Digital storytelling
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Digital Storytelling. Martin Jenkins & Katie Boase Centre for Active Learning University of Gloucestershire 1st November 2007. Presentation structure. Introduction: what is digital storytelling? Educational uses Key considerations Examples Analysing the use of digital storytelling.

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Digital storytelling

Digital Storytelling

Martin Jenkins & Katie Boase

Centre for Active Learning

University of Gloucestershire

1st November 2007


Presentation structure

Presentation structure

  • Introduction: what is digital storytelling?

  • Educational uses

  • Key considerations

  • Examples

  • Analysing the use of digital storytelling


Storytelling

Storytelling

  • Storytelling threatened by technological era of impersonal information?

  • ‘the end of the story’ Jean Baudrillard

  • ‘new technologies of virtualised and digitalised imagining, far from eradicating narrative, may actually open up novel modes of storytelling…’ Richard Kearney, 2002


Storytelling1

Storytelling

  • ‘storytelling is a way for storytellers to give meaning to their experiences’(Nygren & Blom, 2001: 372)

  • we use narrative:

    • to communicate with others

    • to represent and understand ourselves

    • to make sense of our experience

    • to make sense of the world around us


Storytelling2

Storytelling

  • ‘[story] construction process judgments and inferences are required at two levels: about discrete items of information and the adequacy of the unfolding story. Selecting, comparing, inferring, arranging and revising are activities which we regard as cognitive strategies’.(Robinson & Hawpe, 1986)


What is a story

What is a story?

‘no single structural representation of a story. However the prototypical story identifies a protagonist, a predicament, attempts to resolve the predicament, the outcomes of such attempts and the reactions of the protagonists.

Creating an effective story is therefore a matter of ‘effective causal thinking’(Robinson & Hawpe, 1986)


Oral vs written stories

Oral vs written stories

  • Oral presentation is more personal – the personal voice – connection

    • Social – allows development

  • ‘a narrative written down by the storyteller is a more reflected expression’(Nygren & Blom, 2001)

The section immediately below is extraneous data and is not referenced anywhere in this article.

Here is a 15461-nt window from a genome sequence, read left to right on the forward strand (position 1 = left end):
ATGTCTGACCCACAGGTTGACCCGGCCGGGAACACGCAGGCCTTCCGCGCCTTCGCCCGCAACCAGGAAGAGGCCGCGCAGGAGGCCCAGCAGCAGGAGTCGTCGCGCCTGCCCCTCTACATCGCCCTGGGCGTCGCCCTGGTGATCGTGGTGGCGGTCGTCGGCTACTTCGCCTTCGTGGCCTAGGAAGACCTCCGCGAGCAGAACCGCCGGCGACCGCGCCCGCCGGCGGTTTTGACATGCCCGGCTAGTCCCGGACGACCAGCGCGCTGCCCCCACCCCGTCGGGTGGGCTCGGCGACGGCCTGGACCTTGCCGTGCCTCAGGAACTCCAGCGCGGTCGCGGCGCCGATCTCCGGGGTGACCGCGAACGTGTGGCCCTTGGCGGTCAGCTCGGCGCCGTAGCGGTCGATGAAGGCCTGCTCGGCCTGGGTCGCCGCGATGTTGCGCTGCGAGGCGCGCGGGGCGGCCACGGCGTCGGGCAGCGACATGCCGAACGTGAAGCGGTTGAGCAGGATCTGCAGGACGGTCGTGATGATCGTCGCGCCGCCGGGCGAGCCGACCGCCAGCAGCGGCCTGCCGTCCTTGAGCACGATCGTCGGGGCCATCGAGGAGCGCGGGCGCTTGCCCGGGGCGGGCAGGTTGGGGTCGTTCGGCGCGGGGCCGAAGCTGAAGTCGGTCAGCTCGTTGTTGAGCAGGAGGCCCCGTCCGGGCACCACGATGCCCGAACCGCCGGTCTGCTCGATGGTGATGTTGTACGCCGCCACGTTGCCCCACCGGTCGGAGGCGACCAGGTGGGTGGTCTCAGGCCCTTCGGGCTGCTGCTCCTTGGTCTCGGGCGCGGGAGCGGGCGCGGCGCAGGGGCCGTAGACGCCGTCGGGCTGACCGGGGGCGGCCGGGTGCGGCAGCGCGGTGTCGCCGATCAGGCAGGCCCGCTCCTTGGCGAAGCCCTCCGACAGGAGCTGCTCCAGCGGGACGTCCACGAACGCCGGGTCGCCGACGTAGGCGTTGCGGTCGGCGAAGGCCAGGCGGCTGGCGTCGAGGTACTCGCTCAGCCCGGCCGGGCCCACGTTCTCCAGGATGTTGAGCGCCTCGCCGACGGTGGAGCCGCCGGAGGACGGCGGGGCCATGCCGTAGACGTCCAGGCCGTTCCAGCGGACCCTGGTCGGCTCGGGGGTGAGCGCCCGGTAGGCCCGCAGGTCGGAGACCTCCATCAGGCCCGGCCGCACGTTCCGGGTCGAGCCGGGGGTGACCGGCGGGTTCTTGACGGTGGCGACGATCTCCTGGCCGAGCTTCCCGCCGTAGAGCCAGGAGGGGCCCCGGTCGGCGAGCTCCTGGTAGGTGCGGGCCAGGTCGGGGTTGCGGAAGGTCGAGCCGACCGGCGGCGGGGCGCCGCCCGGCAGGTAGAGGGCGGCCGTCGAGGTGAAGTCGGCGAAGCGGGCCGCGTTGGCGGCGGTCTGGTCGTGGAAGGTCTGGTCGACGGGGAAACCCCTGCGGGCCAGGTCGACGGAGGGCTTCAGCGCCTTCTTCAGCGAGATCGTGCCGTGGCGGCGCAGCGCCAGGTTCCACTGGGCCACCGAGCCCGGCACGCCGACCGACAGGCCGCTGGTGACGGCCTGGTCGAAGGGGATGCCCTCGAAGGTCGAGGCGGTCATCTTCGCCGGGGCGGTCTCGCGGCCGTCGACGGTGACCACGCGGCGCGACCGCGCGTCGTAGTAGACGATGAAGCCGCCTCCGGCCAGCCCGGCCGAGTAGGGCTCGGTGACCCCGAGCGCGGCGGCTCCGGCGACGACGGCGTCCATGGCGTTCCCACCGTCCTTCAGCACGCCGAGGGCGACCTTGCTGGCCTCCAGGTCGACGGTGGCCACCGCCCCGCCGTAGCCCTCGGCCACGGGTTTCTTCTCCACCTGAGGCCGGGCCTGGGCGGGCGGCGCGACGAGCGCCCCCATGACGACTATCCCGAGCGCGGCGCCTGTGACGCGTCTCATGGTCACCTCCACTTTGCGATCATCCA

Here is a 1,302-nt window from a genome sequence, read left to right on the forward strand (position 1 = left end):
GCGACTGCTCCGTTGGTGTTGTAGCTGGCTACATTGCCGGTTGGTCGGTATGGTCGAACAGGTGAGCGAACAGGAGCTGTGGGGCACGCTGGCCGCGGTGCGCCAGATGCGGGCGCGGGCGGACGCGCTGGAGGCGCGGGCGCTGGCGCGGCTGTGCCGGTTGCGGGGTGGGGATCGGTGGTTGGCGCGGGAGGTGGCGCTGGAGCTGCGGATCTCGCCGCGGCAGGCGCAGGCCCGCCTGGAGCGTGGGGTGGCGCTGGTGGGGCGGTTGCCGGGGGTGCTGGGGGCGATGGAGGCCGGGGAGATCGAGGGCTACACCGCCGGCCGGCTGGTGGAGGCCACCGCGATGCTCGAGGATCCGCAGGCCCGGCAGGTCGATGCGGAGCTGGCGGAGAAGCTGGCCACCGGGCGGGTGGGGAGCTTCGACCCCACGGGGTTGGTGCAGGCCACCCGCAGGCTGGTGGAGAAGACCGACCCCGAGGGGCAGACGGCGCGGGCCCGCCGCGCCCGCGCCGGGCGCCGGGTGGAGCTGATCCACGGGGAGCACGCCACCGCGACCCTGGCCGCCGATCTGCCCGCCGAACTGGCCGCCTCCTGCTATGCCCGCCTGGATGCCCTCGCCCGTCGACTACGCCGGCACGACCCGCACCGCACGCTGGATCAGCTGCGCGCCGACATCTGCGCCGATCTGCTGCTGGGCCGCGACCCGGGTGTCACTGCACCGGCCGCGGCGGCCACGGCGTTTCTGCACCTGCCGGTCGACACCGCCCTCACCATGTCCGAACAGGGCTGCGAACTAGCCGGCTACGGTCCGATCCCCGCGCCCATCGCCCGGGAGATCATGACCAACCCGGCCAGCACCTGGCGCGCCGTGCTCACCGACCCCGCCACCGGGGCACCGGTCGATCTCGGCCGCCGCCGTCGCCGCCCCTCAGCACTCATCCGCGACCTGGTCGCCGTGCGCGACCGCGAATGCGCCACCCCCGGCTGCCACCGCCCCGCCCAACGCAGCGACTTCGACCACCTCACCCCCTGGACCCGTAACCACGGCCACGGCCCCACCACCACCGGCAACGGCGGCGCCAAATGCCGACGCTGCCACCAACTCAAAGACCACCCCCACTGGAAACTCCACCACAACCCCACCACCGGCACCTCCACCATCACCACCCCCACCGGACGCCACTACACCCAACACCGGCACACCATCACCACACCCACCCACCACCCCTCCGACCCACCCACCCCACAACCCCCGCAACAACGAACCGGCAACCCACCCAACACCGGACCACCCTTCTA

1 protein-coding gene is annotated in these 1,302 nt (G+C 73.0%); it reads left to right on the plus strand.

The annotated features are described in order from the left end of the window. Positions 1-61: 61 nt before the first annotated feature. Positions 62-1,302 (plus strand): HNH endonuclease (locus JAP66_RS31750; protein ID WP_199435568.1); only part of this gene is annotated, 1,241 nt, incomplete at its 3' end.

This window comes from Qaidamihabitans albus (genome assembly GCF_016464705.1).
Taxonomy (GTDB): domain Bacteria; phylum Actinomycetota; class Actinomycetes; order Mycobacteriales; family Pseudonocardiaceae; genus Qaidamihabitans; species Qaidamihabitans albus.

• ‘Writing introduces division and alienation, but in a higher unity as well. It intensifies the sense of the self and fosters more conscious interaction between persons. Writing is consciousness-raising’ (Nygren & Blom, 2001)


Digital storytelling1

Digital storytelling


Digital storytelling2

Digital Storytelling

  • Builds on traditional storytelling

  • Combines with digital technology

  • Wide application

  • Can be both a process and a product

    Example from Daniel Meadow’s PhotoBus


Digital storytelling3

Digital Storytelling

  • it is relatively low tech

  • requires minimal training

  • quite accessible

  • can be user-generated

  • well-suited to new approaches to learning and to the technologically competent new generation.


Early use of storytelling in education

Early use of storytelling in education

Technique was considered lightweight and was used narrowly to

  • Convey information

  • Express views

  • Entertain

  • Share with others

  • Share experiences (Alterio, 2002)


Storytelling for reflection

Storytelling for Reflection

  • If educators support students to share and process practical experiences, then story telling can:

  • Encourage cooperative activity

  • Value emotional realities

  • Link theory to practice

  • Stimulate students’ critical thinking skills

  • Make sense of experience

  • Encourage self review

  • Construct new knowledge(McDrury and Alterio, 2002)


Storytelling for reflection1

Storytelling for reflection

  • Issue of reflection important – how to enhance

  • Means of encouraging students to transfer their learning